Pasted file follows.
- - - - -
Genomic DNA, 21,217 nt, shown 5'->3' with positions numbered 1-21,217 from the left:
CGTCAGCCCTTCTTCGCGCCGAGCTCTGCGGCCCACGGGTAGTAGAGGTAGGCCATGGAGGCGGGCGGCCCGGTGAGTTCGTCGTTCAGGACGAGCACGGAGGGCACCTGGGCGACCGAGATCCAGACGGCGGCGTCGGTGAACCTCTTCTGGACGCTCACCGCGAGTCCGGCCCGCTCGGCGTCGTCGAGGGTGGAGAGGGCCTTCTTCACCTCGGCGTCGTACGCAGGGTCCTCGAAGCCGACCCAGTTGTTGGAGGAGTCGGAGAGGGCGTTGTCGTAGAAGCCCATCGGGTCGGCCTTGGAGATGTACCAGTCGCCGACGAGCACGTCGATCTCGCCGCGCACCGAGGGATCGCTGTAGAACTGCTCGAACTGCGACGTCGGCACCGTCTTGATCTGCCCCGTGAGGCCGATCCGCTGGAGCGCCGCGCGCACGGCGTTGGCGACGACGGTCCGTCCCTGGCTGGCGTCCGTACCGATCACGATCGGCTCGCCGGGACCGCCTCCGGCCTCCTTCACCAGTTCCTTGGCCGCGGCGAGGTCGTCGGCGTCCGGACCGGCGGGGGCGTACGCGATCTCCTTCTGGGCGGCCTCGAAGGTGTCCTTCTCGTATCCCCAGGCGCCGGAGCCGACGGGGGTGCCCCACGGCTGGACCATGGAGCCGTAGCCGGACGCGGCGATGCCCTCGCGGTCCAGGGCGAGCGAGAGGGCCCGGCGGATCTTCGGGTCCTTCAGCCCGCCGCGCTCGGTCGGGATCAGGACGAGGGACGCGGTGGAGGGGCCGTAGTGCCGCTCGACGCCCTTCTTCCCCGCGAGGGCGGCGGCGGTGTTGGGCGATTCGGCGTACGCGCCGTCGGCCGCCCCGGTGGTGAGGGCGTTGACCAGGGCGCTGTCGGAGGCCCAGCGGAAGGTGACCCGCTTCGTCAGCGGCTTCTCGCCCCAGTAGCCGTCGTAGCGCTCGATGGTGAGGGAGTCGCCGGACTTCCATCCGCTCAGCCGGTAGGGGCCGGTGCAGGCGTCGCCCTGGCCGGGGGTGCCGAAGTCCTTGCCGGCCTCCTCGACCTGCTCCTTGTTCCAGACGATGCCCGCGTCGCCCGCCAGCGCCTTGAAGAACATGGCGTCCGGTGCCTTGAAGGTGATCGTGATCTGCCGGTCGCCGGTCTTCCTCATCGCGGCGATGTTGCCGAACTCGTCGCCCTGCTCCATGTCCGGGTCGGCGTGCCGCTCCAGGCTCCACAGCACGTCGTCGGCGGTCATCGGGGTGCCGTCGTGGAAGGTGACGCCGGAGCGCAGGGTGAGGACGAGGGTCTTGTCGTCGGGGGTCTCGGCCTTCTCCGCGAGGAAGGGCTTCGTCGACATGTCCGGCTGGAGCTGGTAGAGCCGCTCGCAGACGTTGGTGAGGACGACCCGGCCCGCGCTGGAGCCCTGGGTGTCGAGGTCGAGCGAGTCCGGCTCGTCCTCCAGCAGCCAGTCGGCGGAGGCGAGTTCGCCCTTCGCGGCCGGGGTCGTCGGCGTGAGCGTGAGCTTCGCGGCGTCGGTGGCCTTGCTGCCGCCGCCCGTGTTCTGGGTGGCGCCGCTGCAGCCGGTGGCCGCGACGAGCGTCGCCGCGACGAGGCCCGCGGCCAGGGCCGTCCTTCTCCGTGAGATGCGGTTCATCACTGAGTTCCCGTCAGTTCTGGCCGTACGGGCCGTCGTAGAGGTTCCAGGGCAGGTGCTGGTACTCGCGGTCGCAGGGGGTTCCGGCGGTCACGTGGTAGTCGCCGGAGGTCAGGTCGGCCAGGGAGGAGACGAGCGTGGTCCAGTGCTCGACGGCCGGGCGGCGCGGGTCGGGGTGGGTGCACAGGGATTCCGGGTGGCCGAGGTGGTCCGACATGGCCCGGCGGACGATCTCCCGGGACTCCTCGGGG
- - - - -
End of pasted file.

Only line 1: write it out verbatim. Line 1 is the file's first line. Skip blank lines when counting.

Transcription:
Genomic DNA, 21,217 nt, shown 5'->3' with positions numbered 1-21,217 from the left: